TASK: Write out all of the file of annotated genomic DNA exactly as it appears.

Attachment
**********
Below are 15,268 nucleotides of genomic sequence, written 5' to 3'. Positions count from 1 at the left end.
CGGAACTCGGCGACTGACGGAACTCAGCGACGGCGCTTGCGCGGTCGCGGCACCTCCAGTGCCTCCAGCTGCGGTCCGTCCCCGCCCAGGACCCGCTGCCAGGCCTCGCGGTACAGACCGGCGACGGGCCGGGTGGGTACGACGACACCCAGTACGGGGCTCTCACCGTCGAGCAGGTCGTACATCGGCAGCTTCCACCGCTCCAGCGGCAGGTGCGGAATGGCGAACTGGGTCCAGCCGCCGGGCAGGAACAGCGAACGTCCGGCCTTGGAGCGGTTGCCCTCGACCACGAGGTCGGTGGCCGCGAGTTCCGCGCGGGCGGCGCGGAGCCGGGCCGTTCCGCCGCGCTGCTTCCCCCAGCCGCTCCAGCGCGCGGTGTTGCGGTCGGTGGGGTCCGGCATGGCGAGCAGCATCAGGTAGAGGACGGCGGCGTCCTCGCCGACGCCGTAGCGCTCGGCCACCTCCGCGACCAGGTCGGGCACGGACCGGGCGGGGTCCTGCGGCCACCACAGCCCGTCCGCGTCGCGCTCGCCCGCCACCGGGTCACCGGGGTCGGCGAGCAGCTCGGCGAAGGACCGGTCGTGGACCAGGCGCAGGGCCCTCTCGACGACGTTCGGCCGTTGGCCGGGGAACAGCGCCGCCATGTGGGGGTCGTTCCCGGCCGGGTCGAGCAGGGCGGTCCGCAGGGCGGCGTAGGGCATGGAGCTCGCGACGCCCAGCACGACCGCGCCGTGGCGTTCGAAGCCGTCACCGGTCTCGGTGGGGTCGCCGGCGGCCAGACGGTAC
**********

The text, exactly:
Below are 15,268 nucleotides of genomic sequence, written 5' to 3'. Positions count from 1 at the left end.
CGGAACTCGGCGACTGACGGAACTCAGCGACGGCGCTTGCGCGGTCGCGGCACCTCCAGTGCCTCCAGCTGCGGTCCGTCCCCGCCCAGGACCCGCTGCCAGGCCTCGCGGTACAGACCGGCGACGGGCCGGGTGGGTACGACGACACCCAGTACGGGGCTCTCACCGTCGAGCAGGTCGTACATCGGCAGCTTCCACCGCTCCAGCGGCAGGTGCGGAATGGCGAACTGGGTCCAGCCGCCGGGCAGGAACAGCGAACGTCCGGCCTTGGAGCGGTTGCCCTCGACCACGAGGTCGGTGGCCGCGAGTTCCGCGCGGGCGGCGCGGAGCCGGGCCGTTCCGCCGCGCTGCTTCCCCCAGCCGCTCCAGCGCGCGGTGTTGCGGTCGGTGGGGTCCGGCATGGCGAGCAGCATCAGGTAGAGGACGGCGGCGTCCTCGCCGACGCCGTAGCGCTCGGCCACCTCCGCGACCAGGTCGGGCACGGACCGGGCGGGGTCCTGCGGCCACCACAGCCCGTCCGCGTCGCGCTCGCCCGCCACCGGGTCACCGGGGTCGGCGAGCAGCTCGGCGAAGGACCGGTCGTGGACCAGGCGCAGGGCCCTCTCGACGACGTTCGGCCGTTGGCCGGGGAACAGCGCCGCCATGTGGGGGTCGTTCCCGGCCGGGTCGAGCAGGGCGGTCCGCAGGGCGGCGTAGGGCATGGAGCTCGCGACGCCCAGCACGACCGCGCCGTGGCGTTCGAAGCCGTCACCGGTCTCGGTGGGGTCGCCGGCGGCCAGACGGTAC